*Work Best Mate.
My own WBM is on holiday for a few days, so I’ve been at least 28% more productive than usual, but also 90% less giggly.
|If you don’t watch Parks and Recreation, you absolutely need to. You can probably afford to skip the first season though.|
A few months ago, I felt like I was in a bit of a friendship rut. That sounds bad, but bear with me – I just mean that it felt like it had been ages since I’d made a new female friend. I have a brilliant bunch of girlfriends that I’ve known since school, teenage Saturday jobs and uni, and a brilliant bunch of male friends mostly gathered at sixth form, but once you stumble wide-eyed into the working world, it gets a lot harder to acquire new wine buddies. It also gets a lot harder to keep up with the ones you’ve got, as they tend to scatter. The best long-distance friendships are undoubtedly the ones where you can go months or maybe even years without seeing each other, sending the occasional frantic text or email, and then when you finally do meet up, you just pick up where you left off the last time you were in the same room. I like a low-maintenance friendship – there was one particular ‘incident’ about three years ago where I fell out with someone because he thought I wasn’t making enough effort to stay in touch when we were about 150 miles apart. The fact that I didn’t hear from him for weeks either seemed to escape him rather. I took a dim view of the situation, and that, after receiving some fairly scathing emails that had even my mother gasping in shock, was that.
Anyway. This is not about the mates you hardly see, this is about the mates you see every day. Work mates. Genuine work friendships aren’t as common as you’d think – think of all the colleagues you’ve had in your working life. You’ve probably liked and/or managed to get on with most of them, if you’ve been fairly lucky – but now think of the number of those you’d actually choose to hang out with in non-work contexts. It’s probably a fairly small proportion. But when you do find that person – someone who walks in and just looks like they’re going to be your sort of person, and then it turns out they absolutely are – oh, the joy. The relief! Finally, someone to talk to about gigs and books and films and what your real plans are – the plans that tick like a metronome along with everything else you hold in your head. The plans you’ll put into action once you’re away from this desk, out of this town.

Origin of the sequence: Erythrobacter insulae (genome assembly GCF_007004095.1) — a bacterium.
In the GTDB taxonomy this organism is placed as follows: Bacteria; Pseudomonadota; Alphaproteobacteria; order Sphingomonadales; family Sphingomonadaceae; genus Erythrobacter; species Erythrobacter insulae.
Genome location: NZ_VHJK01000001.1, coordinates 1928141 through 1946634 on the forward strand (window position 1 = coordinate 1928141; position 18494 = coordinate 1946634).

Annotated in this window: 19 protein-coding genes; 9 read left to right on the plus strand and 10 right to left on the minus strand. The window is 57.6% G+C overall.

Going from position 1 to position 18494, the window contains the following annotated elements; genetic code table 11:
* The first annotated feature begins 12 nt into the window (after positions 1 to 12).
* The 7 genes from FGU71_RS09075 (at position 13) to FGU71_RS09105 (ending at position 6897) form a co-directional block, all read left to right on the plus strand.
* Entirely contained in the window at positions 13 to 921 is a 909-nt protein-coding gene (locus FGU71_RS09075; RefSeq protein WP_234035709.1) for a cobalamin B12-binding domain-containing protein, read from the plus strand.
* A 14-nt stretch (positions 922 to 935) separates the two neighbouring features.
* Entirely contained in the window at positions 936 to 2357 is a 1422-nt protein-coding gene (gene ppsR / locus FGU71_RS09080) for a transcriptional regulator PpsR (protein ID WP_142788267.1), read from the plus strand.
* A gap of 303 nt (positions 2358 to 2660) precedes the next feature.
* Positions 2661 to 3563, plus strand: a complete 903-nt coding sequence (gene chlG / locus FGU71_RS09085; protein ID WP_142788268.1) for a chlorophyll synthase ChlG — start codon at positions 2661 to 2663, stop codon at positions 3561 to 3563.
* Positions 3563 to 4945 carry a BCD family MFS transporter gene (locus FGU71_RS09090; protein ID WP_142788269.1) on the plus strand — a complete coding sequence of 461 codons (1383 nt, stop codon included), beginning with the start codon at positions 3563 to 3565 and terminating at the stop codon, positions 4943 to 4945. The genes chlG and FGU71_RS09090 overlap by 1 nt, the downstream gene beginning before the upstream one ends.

Here’s why having a Work Best Mate is the bee’s knees…
1) It’s lonely being a newbie. Being the new girl in the office is dire. IT haven’t set you up properly, you don’t know all the office-specific lingo, and worst of all, you don’t know who you can moan to and who you can’t. I think I cried every Wednesday evening for about a month after starting my job, simply because Wednesdays were always the most stressful day and I didn’t know who I could vent to. As soon as you find a Work Best Mate, the clouds lift – or rather, you’ve got someone to sit under them with you.
2) It’s important to have someone who, when the boss brings out a baffling piece of jargon or a frankly bonkers idea, you can share an eyeroll and a “what the fuck? No, me neither” face with.
3) It’s also important to have someone to bitch with when things reach the point of intolerability. Under the guise of making tea and getting biscuits, WBM and I hole up in the kitchen for five minutes, vent our frustrations in hissy whispers, and then return to our desks – not necessarily feeling better, just united in rage.
4) Every Thursday Sometimes you need to go to the pub for lunch.
5) Every On the occasional Friday, you need “thank God that’s over” G&Ts.
6) You need someone to get the giggles with. I am a terrible, lifelong giggler. As a kid, one of my friend’s dads used to try and make me laugh because it amused him so much that once I started, I couldn’t stop. It runs in the family – Granny’s exactly the same, and once, the Mothership and I made the fatal mistake of catching each other’s eye while a relative was telling an incredibly dull non-anecdote. Involving recycling. I had to busy myself with “rearranging the fruit bowl” so that no-one would see my face. I suspect the shaking shoulders rather gave it away.
Inexplicably, your threshold for what you find funny plummets as soon as you’re tied to the same desk five days a week. I think it’s because you have to get your joy where you can, so whereas outside of work, you wouldn’t normally snigger at overhearing someone say something like “gosh, I’ve never seen one that big before”, at work, it’s totally normal.
7) Because making new friends is simply one of the nicest things in the world.